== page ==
In Venezuela, there are Facebook pages and chat-room groups devoted to the swap-ability of everything from toothpaste to baby formula to deal with collapsing economy.
About three months ago, news reports from economic-crisis hit Venezuela said that a cup of coffee would have costed an entire month’s salary as the local currency, Bolivar, lost its value due to a steep hike in inflation. Now, Venezuelans are using the barter system to survive. Bloomberg reported that amid the collapsing economy, the Venezuelans are bartering bananas for haircut and carton of cigarettes for taxi rides.
There are Facebook pages and chat-room groups devoted to the swap-ability of everything from toothpaste to baby formula. A barber in the countryside cuts hair for yuccas, bananas or eggs. Moto-taxi drivers will get you where you need to go for a carton of cigarettes, Bloomberg said.
The Venezuelan crisis is similar to Zimbwabe where the inflation was estimated at 79.6 billion per cent in the mid-November 2008, following which it announced to switch to US Dollars, along with Britain’s pound and the South African rand.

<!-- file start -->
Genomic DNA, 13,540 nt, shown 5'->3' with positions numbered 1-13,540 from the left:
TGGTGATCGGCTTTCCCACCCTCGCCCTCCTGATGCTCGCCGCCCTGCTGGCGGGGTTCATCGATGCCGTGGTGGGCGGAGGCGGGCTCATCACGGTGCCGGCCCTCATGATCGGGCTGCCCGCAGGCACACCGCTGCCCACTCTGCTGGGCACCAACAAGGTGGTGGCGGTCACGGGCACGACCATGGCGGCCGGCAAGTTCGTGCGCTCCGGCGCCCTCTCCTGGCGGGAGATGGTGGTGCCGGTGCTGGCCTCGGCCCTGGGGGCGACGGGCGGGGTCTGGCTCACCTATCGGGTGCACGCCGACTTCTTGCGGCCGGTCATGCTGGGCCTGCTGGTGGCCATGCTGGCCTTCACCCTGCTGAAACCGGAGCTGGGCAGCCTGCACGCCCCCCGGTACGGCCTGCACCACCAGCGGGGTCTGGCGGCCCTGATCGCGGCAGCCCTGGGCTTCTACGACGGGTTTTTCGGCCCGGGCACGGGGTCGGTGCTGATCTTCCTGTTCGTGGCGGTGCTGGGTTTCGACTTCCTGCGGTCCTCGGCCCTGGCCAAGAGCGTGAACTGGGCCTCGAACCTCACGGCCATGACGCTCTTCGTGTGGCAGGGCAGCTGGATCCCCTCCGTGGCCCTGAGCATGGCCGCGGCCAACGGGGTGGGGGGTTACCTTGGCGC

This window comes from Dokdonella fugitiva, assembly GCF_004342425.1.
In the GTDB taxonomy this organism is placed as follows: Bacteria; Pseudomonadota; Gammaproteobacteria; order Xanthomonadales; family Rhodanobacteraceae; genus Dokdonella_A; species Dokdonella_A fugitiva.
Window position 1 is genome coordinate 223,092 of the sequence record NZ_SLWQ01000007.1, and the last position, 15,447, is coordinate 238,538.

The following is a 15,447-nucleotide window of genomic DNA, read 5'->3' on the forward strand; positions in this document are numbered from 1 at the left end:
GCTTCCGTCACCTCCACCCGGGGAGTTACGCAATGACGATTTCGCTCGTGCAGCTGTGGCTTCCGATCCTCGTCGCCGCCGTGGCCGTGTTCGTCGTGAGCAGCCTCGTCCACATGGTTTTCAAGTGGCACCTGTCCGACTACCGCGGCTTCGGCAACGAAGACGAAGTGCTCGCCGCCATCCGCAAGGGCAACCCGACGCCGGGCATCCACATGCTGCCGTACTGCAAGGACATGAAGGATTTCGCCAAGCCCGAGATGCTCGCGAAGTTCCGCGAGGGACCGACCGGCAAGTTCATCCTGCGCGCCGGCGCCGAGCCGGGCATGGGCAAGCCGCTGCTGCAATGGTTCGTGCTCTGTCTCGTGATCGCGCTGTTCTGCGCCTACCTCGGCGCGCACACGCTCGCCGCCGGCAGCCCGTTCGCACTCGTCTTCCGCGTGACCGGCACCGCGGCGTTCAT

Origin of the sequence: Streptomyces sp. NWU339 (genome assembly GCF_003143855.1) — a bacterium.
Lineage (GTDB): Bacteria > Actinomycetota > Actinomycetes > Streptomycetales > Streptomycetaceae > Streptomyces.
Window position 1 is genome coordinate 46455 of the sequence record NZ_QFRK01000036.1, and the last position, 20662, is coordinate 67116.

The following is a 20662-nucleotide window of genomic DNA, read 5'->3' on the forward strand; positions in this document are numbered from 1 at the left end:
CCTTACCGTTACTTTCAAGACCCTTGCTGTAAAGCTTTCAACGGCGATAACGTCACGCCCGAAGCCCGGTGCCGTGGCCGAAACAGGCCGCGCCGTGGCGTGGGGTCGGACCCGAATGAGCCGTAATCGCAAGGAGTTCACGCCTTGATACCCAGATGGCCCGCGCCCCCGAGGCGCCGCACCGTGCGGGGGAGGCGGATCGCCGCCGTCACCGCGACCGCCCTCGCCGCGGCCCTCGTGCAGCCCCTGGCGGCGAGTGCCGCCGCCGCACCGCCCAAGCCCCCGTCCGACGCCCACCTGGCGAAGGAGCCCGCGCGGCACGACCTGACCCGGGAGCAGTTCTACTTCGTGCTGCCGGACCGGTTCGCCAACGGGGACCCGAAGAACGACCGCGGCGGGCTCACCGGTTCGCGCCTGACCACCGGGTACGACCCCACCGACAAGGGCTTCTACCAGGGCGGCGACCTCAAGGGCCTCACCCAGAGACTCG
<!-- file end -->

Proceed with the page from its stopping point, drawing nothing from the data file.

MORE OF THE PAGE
While formal businesses in cities can get by on bank transfers and debit cards, such operations are largely out of the question in rural areas such as Rio Chico, population 20,000, a report by Reuters said. The rise of barter exchange, amid hyperinflation and a dearth of cash, is a reflection of how the once-prosperous country is reverting to the most rudimentary of mechanisms of commercial exchange.
“It’s a very primitive payment system but it’s also very primitive for a country not to have enough cash available,” said economist Luis Vicente Leon of consultancy Datanalisis.
Once one of Latin America’s wealthiest countries, Venezuela’s economic collapse under President Nicolas Maduro’s government drove nearly one million people – 3% of the population – to emigrate between 2015 and 2017.
Maduro, reelected to a fresh six-year term in May in elections condemned by the United States, blames spiraling consumer prices and constant shortages of food and medicine on an “economic war” led by the opposition and Washington.